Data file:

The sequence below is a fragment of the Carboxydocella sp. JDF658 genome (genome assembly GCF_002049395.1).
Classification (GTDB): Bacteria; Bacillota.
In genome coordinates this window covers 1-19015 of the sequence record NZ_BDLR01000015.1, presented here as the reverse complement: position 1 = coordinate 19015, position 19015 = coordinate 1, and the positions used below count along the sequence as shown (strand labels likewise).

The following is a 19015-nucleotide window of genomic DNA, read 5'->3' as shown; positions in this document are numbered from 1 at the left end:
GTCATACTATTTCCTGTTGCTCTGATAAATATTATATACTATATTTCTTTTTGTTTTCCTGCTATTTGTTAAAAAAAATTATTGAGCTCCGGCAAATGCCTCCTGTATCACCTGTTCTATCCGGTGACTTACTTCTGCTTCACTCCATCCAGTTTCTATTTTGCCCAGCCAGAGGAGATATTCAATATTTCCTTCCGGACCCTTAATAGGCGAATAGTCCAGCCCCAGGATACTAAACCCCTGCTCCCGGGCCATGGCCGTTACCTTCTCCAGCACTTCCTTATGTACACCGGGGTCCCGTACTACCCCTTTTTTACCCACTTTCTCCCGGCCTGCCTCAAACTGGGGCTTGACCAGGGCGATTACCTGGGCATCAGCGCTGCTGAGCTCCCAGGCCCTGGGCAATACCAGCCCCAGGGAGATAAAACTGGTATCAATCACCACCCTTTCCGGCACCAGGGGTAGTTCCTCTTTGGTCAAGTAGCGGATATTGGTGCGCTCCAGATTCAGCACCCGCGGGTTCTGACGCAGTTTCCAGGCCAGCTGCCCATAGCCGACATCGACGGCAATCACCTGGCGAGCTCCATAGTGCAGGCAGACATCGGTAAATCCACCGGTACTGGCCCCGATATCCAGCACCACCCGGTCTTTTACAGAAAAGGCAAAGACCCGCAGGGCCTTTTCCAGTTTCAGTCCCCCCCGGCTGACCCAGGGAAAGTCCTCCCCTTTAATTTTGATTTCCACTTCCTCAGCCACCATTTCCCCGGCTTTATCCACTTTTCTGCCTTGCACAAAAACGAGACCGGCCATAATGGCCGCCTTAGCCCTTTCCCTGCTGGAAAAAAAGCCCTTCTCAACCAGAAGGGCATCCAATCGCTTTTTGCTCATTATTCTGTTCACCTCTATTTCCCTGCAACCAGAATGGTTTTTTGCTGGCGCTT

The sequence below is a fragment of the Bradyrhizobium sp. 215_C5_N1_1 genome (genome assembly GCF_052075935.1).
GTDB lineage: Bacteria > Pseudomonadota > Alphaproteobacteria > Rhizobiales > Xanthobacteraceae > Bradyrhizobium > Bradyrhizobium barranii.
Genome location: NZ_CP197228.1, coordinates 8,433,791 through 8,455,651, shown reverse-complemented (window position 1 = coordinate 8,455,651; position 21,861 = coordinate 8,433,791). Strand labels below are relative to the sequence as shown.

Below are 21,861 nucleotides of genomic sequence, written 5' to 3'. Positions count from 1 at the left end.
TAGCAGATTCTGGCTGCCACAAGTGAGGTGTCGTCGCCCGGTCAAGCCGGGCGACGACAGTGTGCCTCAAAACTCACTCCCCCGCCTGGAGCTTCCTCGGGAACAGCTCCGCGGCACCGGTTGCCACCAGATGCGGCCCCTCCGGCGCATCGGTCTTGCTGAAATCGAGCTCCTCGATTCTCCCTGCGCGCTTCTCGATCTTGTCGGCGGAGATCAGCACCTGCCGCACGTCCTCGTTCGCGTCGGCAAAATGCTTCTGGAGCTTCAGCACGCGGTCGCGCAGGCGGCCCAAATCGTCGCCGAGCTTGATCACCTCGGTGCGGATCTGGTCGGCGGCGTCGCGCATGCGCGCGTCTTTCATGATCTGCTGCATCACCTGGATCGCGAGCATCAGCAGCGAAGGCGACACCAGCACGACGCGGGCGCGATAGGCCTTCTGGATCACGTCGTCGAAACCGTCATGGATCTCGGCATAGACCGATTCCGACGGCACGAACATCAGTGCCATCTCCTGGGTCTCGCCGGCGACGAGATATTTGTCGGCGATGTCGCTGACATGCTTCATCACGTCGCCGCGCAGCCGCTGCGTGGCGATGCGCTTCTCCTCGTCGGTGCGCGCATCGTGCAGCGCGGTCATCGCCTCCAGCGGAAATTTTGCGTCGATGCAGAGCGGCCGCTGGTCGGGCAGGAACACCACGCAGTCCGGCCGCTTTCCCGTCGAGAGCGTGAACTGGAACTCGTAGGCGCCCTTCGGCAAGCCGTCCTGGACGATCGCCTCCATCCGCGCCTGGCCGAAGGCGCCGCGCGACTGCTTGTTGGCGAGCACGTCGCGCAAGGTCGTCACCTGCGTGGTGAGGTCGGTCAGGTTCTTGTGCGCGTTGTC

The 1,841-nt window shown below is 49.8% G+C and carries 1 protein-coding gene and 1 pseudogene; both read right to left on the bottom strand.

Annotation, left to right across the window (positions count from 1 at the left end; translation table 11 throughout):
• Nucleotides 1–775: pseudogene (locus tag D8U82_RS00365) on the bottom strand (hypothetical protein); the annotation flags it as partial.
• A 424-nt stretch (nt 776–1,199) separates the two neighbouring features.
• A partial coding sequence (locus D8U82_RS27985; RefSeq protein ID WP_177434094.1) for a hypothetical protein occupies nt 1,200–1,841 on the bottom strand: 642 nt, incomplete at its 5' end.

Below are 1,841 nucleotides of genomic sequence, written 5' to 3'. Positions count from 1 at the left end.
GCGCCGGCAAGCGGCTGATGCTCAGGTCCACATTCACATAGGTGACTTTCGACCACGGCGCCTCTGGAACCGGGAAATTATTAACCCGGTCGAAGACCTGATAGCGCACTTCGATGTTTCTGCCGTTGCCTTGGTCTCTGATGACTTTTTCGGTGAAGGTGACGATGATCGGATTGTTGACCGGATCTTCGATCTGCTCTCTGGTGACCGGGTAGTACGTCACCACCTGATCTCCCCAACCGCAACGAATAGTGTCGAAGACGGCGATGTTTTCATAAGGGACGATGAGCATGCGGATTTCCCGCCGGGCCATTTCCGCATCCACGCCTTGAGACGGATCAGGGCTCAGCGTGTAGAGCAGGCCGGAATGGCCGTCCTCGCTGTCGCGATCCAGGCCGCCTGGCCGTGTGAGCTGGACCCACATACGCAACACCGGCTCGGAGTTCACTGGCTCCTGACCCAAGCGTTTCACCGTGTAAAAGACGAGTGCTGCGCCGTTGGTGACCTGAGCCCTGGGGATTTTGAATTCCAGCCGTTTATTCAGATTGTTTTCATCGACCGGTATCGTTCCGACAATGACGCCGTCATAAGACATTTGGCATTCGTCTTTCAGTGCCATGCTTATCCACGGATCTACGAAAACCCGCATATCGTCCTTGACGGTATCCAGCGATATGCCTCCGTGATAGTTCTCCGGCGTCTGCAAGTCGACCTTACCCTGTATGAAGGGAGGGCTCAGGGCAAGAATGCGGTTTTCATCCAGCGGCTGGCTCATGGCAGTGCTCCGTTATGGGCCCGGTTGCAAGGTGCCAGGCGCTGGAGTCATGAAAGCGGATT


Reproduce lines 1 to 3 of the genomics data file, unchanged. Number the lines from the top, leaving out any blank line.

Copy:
The sequence below is a fragment of the Carboxydocella sp. JDF658 genome (genome assembly GCF_002049395.1).
Classification (GTDB): Bacteria; Bacillota.
In genome coordinates this window covers 1-19015 of the sequence record NZ_BDLR01000015.1, presented here as the reverse complement: position 1 = coordinate 19015, position 19015 = coordinate 1, and the positions used below count along the sequence as shown (strand labels likewise).